January 20, 2014
McKee “Health Systems and Health”
• Health systems being increasingly seen as a cost to society from which there is no
return, rather than an investment.
o Rather than realizing that the goal of the health system is to improve health,
frequent discussions strive to make health systems more affordable or
considering the resources they may/may not require, etc.
o Some studies have even shown that more resources may mean higher mortality
as there are higher rates of discretionary surgery—death rates have even fallen
when doctors went on strike.
• Health, health systems, and economic growth can exist together.
o The appropriate and equitable distribution of health care reduces future demands
for healthcare as well as having substantial gains for population health.
o A healthier population leads to faster economic growth, as individuals can make
a greater contribution.
o When more economic progress leads to more resources, these resources can be
invested in healthcare.
o For this, we need governments and other actors to collectively create health
systems that address the health needs of their populations and respond to them
with effective policies and practices.
• McKeown argued that simply increasing therapeutic interventions did little if anything to
healthcare but that true improvements were made by improving living standards and
o Ivan Illich argued that modern healthcare was actually harmful as it could label
variants of normality as illness, leading to unnecessary treatment and adverse
Increased medicalization could also allow an increased number of people
to feel that something was wrong.
Thus, the health system would continue expanding while the population
would continue to feel worse, whereby the health system became a form
of social control.
o Laing found that what was labelled as mental illness was often just a reaction to
Mental illness as things that society deems deviant.
• Ie. “If God talks to you, you have schizophrenia.” The Antibiotic Era
• The creation of antibiotics was a major leap for healthcare.
o Prior to them, we used Sulphonamides which were less effective with side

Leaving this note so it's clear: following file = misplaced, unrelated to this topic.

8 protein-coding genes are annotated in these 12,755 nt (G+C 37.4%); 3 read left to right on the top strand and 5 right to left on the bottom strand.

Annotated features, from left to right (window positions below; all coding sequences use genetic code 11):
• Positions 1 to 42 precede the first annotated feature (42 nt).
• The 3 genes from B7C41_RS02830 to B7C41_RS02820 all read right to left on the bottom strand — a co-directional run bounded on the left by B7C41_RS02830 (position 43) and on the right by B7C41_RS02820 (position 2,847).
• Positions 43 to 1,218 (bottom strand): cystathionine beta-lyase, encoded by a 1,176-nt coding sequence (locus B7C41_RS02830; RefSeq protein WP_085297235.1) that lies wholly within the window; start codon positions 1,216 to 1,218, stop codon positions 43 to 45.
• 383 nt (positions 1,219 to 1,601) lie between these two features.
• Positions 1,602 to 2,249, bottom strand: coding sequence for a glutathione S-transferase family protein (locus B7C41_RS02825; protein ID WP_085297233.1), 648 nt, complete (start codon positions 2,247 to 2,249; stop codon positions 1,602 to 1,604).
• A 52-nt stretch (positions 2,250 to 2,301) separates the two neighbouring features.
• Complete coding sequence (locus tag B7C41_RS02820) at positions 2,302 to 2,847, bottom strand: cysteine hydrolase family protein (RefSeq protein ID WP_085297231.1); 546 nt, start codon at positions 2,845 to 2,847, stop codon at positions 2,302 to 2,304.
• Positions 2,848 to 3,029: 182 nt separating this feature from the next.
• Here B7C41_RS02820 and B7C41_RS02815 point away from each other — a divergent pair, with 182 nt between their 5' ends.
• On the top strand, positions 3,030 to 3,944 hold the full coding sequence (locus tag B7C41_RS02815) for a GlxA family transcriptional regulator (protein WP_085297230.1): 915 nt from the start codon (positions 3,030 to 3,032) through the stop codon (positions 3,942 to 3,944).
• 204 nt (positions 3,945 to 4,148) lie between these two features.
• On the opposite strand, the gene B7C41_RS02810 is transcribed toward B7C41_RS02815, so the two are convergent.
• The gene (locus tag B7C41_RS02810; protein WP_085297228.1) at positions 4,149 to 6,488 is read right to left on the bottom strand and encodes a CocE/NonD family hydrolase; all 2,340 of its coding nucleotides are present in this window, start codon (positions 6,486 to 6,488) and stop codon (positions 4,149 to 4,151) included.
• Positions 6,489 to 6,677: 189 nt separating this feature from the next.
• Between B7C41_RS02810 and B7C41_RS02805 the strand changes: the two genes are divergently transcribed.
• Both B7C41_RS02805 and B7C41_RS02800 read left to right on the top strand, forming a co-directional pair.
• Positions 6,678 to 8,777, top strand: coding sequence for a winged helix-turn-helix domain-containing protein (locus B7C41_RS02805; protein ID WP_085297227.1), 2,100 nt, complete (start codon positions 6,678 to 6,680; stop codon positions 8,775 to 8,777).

o With antibiotics, we could now treat previously fatal bacterial infections, and
allowed for the supplementation of new classes of drugs.
o Even with the spread of TB, death rates had fallen—this achievement was
repeated 40 years later when antiretrovirals changed the battle against HIV from
rapidly fatal to chronic.
Became clear that humans and microorganisms were in an endless
Bacteria that mutated to resist antibiotics became stronger and survived.
• Emergence of resistances in cases such as TB, which cased
physicians to employ multiple therapy regimes.
Advances in the treatment of chronic diseases
• Discovery of insulin transformed the battle against Type I Diabetes
o Before then, children died 18months roughly after contracting the disease.
o First time that a person would be on a drug for the rest of their lives.
o 1950s saw the availability of drugs that would effectively treat hypertension and
still be well-tolerated.
Advances in surgery
• Development of anesthesia in the 19 century made it possible to operate on the
abdomen and thoracic cavities.
o Development of anesthetic and post-op techniques.
o Mortality of many procedures decreased rapidly.
o Ability to recognize and treat complications.
• Advances in surgical technique has reduced trauma especially with the use of minimally-
• Discovery of X-Rays—electromagnetic radiation was being used to treat cancers, t